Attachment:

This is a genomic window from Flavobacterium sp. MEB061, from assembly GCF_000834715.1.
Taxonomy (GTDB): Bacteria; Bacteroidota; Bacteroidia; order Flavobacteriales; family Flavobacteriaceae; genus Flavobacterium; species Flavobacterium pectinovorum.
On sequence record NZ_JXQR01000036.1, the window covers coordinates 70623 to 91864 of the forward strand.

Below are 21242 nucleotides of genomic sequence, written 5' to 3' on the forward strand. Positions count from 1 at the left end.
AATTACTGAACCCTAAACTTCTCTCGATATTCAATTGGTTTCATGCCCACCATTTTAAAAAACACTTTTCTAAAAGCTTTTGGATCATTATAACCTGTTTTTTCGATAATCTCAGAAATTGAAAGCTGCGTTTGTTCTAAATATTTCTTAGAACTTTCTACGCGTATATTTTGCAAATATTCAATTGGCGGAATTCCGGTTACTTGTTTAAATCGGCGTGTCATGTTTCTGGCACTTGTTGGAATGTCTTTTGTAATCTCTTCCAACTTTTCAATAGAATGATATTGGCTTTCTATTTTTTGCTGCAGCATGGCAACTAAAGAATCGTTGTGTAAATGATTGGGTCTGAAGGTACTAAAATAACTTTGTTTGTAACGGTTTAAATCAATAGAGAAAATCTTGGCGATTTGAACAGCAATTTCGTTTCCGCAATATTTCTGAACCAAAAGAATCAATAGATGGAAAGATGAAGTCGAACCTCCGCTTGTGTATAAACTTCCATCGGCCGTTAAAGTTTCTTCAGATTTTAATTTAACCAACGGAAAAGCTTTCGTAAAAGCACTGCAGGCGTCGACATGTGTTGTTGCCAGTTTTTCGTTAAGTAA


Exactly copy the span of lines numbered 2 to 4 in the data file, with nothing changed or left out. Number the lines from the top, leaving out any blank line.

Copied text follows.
Taxonomy (GTDB): Bacteria; Bacteroidota; Bacteroidia; order Flavobacteriales; family Flavobacteriaceae; genus Flavobacterium; species Flavobacterium pectinovorum.
On sequence record NZ_JXQR01000036.1, the window covers coordinates 70623 to 91864 of the forward strand.

Below are 21242 nucleotides of genomic sequence, written 5' to 3' on the forward strand. Positions count from 1 at the left end.